It’s been exactly three years since we last heard of Robbie Williams in any meaningful capacity. Then, it was the controversy over his single -Rudebox,’ one of the most self-evidently awful specimens of pop music in recent memory. The song earned its creator more mainstream exposure than his last album, 2004’s forgotten Intensive Care, had, but that’s about all it achieved. Putting paid to the lie that all publicity is good publicity, Robbie’s image took a complete battering. The similarly-titled album went briefly to #1, and he was praised in some quarters for his ingenuity, but most commentators (and consumers) saw Rudebox for exactly what it was: shit.
Robbie has long yearned to be seen as a visionary and an innovator, but Rudebox saw him branded a clown, an image he’d spent half his post-Take That career trying to shirk. In a further twist, he’d been broadsided by his former bandmates: the reformed Take That’s 2006 album Beautiful World easily outsold his latest, making a mockery of suggestions they could never do it alone. The most iconic popstars, however, have an uncanny ability to re-invent themselves in the public eye. Remember, Robbie Williams was, and still is, Britain’s most successful solo musician of all time – imagine if Madonna was British. And in that most Madonna-esque way, Robbie has managed to ghost back into the public consciousness with characteristic ease: nobody really noticed he was gone, but now that he’s back, he’s everywhere.
It would a bit much to call Reality Killed The Video Star a ‘comeback’, but it is at least a return to form. There’s always been a sense that Robbie’s happiest singing ballads, but his most memorable tunes have almost always come when he’s let loose and surrendered to the bombast: everyone can hum at least a few bars from -Let Me Entertain You’ or -Rock DJ,’ but who can honestly say they remember -Misunderstood,’ let alone own a copy? -She’s The One’ was the only one to really buck the trend, but only -Angels’ managed to be both a heart-rending ballad and ridiculously overblown, and it’s in the territory of the latter that Reality Killed The Video Star attempts to position itself.
The record was recorded with producer Trevor Horn, the man who brought us -Video Killed The Radio Star’ from which the album’s title was derived, and first impressions are very positive. There’s an epicness to the entire affair that couldn’t contrast more with Rudebox‘s cool sterility -ironically, a quality Horn’s own music is known for. Opening track -Morning Sun’ demonstrates the change in focus from the off. It’s more Oasis than Gary Numan, and one of several songs that (not coincidentally) calls to mind modern-day Take That, opening with Disney-style orchestration before adding jangly guitars and -Penny Lane’-style trumpets. -Bodies’ is an even bigger shock, as Robbie tries his hand at Georgian choral singing before wisely given way to a thundering synth-bass line. -Do You Mind’ is a glam stomper that channels -Let Me Entertain You’ and Pulp’s -Disco 2000’without capturing the brilliance of either, while second single -You Know Me’ boasts the sort of subtly melodic chorus Morrissey turns out every now and then, but whose chart prospects are similarly dismal.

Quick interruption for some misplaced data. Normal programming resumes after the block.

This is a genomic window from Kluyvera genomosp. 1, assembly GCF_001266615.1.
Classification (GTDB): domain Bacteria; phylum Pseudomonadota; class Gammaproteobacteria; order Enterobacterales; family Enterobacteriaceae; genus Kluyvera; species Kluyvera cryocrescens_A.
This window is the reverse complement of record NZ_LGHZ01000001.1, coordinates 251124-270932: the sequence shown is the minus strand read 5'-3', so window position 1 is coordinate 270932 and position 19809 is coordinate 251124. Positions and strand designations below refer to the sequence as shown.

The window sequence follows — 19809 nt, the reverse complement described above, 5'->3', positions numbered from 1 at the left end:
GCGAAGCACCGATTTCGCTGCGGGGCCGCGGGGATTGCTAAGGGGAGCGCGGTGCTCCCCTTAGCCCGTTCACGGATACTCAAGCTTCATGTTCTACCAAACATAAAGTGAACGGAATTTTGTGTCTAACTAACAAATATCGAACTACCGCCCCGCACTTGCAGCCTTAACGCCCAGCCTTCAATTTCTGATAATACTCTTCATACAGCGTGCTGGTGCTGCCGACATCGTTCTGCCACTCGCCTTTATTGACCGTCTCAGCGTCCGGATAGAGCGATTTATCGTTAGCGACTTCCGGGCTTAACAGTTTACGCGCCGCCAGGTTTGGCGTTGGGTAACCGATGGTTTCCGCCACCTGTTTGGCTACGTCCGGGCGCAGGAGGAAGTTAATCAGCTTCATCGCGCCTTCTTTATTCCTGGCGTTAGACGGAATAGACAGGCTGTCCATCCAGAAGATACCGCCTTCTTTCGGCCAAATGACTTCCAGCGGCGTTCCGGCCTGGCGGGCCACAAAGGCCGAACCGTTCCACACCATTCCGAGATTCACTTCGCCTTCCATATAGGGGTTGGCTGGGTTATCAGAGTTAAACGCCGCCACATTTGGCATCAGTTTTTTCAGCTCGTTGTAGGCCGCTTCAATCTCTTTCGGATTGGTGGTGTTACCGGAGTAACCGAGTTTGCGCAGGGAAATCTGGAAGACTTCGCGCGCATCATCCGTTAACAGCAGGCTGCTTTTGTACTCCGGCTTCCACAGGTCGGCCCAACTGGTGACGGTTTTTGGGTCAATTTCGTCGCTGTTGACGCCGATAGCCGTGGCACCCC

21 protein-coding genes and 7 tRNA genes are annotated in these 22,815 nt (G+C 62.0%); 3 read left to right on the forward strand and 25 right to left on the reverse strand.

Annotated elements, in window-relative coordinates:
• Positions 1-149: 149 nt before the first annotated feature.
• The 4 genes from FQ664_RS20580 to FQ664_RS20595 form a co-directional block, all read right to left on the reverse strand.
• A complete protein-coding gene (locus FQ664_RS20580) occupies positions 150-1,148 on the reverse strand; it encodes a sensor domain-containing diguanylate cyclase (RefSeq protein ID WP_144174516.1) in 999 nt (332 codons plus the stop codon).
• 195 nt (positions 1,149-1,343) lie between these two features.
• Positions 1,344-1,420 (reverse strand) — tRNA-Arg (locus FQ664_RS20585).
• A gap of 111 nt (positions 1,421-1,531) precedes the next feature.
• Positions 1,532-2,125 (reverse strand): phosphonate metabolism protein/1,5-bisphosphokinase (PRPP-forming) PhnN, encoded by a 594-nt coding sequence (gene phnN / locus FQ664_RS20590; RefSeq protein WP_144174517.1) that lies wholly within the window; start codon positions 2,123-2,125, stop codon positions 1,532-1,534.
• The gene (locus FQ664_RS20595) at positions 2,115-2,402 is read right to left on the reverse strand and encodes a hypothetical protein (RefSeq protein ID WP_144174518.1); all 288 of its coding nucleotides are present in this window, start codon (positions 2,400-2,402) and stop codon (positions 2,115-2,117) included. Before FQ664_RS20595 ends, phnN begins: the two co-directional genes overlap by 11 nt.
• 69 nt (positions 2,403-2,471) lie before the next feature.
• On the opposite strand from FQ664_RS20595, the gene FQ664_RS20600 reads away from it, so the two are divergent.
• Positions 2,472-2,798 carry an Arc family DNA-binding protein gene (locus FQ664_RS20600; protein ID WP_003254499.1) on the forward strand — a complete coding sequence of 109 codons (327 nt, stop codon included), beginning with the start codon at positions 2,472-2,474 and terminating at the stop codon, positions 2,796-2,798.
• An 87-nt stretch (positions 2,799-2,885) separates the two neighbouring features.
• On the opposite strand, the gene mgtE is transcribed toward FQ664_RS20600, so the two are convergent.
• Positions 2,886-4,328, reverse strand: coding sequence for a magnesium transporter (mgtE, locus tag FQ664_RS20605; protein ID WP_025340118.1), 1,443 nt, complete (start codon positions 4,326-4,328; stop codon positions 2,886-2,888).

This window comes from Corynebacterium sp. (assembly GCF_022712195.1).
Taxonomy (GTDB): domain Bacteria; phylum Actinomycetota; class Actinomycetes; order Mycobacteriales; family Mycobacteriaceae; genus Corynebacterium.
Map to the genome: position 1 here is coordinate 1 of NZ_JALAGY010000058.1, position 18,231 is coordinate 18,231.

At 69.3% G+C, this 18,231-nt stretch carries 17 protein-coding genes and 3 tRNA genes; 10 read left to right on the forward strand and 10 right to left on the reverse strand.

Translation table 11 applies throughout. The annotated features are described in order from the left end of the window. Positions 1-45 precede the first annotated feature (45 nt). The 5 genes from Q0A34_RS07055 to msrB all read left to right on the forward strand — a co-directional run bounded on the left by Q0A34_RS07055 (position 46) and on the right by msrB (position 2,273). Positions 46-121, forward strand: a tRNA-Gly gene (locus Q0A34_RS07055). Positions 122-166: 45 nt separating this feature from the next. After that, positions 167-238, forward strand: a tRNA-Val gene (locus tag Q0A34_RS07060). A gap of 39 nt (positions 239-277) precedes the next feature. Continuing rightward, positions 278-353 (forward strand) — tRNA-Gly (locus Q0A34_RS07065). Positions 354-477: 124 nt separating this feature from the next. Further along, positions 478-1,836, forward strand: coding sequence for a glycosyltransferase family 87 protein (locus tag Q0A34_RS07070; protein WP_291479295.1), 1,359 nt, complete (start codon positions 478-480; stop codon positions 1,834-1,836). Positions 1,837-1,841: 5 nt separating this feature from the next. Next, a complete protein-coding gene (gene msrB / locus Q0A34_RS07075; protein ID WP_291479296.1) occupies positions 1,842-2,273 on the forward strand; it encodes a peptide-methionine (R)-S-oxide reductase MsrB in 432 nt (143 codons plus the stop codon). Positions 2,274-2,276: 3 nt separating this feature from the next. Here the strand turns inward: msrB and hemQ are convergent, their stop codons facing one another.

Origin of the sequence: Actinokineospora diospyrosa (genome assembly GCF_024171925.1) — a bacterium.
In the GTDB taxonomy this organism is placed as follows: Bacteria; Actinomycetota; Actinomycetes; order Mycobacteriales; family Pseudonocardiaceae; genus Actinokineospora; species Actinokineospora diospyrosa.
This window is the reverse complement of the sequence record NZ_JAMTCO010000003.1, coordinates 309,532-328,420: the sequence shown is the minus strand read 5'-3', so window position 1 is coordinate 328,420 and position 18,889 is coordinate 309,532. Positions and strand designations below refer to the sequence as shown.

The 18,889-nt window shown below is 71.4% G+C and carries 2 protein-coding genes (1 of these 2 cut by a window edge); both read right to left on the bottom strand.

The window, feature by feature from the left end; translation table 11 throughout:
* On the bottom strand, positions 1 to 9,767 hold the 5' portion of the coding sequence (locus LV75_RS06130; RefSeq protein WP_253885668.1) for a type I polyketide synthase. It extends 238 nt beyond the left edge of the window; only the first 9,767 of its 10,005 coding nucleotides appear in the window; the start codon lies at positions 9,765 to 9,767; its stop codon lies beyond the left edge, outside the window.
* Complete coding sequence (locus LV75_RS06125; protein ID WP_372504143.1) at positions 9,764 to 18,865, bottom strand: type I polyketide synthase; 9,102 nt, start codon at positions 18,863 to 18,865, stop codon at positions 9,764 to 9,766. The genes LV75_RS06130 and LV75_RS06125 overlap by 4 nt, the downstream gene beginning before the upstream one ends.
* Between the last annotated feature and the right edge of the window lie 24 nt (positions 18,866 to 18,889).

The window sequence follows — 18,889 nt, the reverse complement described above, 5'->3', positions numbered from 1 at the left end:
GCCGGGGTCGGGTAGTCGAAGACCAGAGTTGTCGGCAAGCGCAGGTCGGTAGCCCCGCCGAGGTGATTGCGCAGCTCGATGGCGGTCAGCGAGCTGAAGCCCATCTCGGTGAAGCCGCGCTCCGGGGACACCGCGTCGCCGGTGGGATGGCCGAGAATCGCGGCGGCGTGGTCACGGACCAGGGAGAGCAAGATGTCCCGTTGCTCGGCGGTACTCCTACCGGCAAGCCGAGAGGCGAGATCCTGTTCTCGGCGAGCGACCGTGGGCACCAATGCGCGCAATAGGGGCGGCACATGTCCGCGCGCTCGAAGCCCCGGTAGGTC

Like Morrissey, Robbie’s eccentricities are well-known. Britain’s answer to Jim Corr claims to have seen three UFOs and thinks the US government was behind 9/11, but his lyrics on Reality Killed The Video Star are whacky in their own, entirely complementary, way. Robbie’s never shied away from the big topics, but here he seems committed to tackling 2 or 3 per song. -Bodies’ takes on issues of body image and the existence of God without ever saying anything about either. -Difficult For Weirdos’ might just be the most ham-fisted attempt to relate to ‘the youth’ in modern memory, with lines like ‘I got my eyes made up / at the bus stop / by my girlfriend’ and ‘He is a lesbian / But that’s OK.’ -Deceptacon’ invites the listener to ‘Microwave yourself today,’ but his post-apocalyptic vision of the world doesn’t sound quite as menacing as he probably intended: ‘All over Britain / We wait for permission / To join another queue.’ V For Vendetta it’s not.
The electronic elements embraced on Rudebox haven’t been entirely exorcised, though. Robbie’s appearance on the Pet Shop Boys’ 2008 single -She’s Madonna’ has clearly had a reciprocal effect on the singer. -Last Days of Disco’ pays homage to the British synth-pop boom of the mid–80s, sounding like a slowed-down version of the Eurythmics’ -Sweet Dreams’ with the airy, multi-layered vocals of the Pet Shop Boys’ Neil Tennant. -Difficult For Weirdos’ is even more naked in its admiration of the Pet Shop Boys, while -Starstruck’ appears to be some sort of reverent tribute to George Michael’s -Fastlove’ era. None comes close to matching Rudebox’s unfortunately overlooked -Lovelight,’ but neither is there anything as terrible as Rudebox – musically at least. The majority of Reality Killed The Radio Star takes place in familiar territory, a competent retread of old ground, and some new. But history may not be so kind.